Jamf Total Revenue

This quarter, Jamf's quarterly revenue was once again up 15.6% year on year. We can see that Jamf's revenue increased by $8.02 million in Q4, up from $7.54 million in Q3 2023. While we've no doubt some investors were looking for higher growth, it's good to see that quarterly revenue is re-accelerating.

Next quarter's guidance suggests that Jamf is expecting revenue to grow 12.7% year on year to $149 million, slowing down from the 22.1% year-on-year increase it recorded in the same quarter last year. For the upcoming financial year, management expects revenue to be $617 million at the midpoint, growing 10.1% year on year compared to the 17.1% increase in FY2023.


What makes the software as a service business so attractive is that once the software is developed, it typically shouldn't cost much to provide it as an ongoing service to customers. Jamf's gross profit margin, an important metric measuring how much money there's left after paying for servers, licenses, technical support, and other necessary running expenses, was 78% in Q4.

Jamf Gross Margin (GAAP)

That means that for every $1 in revenue the company had $0.78 left to spend on developing new products, sales and marketing, and general administrative overhead. Despite its decline over the last year, Jamf's impressive gross margin allows it to fund large investments in product and sales during periods of rapid growth and achieve profitability when reaching maturity.

Cash Is King

If you've followed StockStory for a while, you know that we emphasize free cash flow. Why, you ask? We believe that in the end, cash is king, and you can't use accounting profits to pay the bills. Jamf's free cash flow came in at $15.51 million in Q4, down 38.2% year on year.

Jamf Free Cash Flow

Jamf has generated $33.03 million in free cash flow over the last 12 months, or 5.9% of revenue. This FCF margin enables it to reinvest in its business without depending on the capital markets.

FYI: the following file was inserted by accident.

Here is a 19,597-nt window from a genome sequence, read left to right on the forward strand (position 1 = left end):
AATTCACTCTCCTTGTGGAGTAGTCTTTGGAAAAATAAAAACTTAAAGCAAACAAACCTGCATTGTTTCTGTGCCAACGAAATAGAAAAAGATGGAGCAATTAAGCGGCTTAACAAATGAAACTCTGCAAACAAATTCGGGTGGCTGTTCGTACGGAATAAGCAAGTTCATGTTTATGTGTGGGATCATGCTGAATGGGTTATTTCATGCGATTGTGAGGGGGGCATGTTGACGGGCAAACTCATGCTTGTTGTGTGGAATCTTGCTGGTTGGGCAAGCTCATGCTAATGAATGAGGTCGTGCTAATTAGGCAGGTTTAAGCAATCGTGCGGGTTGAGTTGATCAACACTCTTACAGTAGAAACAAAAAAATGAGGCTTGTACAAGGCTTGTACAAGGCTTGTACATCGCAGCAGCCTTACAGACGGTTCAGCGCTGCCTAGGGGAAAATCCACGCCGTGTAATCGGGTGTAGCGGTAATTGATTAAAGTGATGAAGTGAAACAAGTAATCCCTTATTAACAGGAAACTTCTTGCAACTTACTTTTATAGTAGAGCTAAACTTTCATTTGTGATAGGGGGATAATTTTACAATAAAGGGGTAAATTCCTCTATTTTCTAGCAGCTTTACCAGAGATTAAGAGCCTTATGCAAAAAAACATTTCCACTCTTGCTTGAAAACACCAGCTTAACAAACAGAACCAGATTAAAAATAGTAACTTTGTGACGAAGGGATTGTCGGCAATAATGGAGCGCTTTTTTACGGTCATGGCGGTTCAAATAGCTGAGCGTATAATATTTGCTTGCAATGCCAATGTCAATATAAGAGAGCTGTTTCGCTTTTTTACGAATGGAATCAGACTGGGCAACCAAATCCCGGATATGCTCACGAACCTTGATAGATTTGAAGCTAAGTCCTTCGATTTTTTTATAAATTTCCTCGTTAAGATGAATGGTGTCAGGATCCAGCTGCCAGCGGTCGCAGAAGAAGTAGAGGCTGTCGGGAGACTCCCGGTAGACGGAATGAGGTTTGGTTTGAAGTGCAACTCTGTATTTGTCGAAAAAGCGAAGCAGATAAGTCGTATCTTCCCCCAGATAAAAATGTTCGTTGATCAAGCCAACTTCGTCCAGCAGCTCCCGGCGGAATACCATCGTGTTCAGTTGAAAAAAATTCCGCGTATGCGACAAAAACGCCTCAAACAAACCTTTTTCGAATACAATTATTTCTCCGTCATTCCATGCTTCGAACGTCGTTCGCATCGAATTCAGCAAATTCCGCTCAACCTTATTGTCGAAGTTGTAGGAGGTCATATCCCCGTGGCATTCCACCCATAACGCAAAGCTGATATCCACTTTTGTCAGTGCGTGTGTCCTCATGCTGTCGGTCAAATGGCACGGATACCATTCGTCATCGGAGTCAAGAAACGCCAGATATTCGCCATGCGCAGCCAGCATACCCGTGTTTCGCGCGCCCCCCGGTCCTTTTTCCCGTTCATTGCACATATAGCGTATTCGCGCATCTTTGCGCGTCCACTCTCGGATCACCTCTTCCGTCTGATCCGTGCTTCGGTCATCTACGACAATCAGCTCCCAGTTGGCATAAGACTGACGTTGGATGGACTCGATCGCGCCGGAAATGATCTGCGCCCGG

Key Takeaways from Jamf's Q4 Results

It was encouraging to see Jamf narrowly top analysts' revenue expectations this quarter. On the other hand, free cash flow was weaker and its full-year revenue guidance was below estimates and suggests a slowdown in demand. Overall, the results could have been better. The company is down 10.2% on the results and currently trades at $17.9 per share.

Is Now The Time?

When considering an investment in Jamf, investors should take into account its valuation and business qualities as well as what's happened in the latest quarter.

Although we have other favorites, we understand the arguments that Jamf isn't a bad business. We'd expect growth rates to moderate from here, but its . And while its low free cash flow margins give it little breathing room, the good news is its impressive gross margins indicate excellent business economics.

Jamf's price-to-sales ratio based on the next 12 months is 3.9x, suggesting that the market is expecting more moderate growth, relative to the hottest tech stocks. There are things to like about Jamf and there's no doubt it's a bit of a market darling, at least for some. But we are wondering whether there might be better opportunities elsewhere right now.

Wall Street analysts covering the company had a one-year price target of $22.75 per share right before these results (compared to the current share price of $17.90).

To get the best start with StockStory check out our most recent Stock picks, and then sign up to our earnings alerts by adding companies to your watchlist here. We typically have the quarterly earnings results analyzed within seconds of the data being released, and especially for the companies reporting pre-market, this often gives investors the chance to react to the results before the market has fully absorbed the information.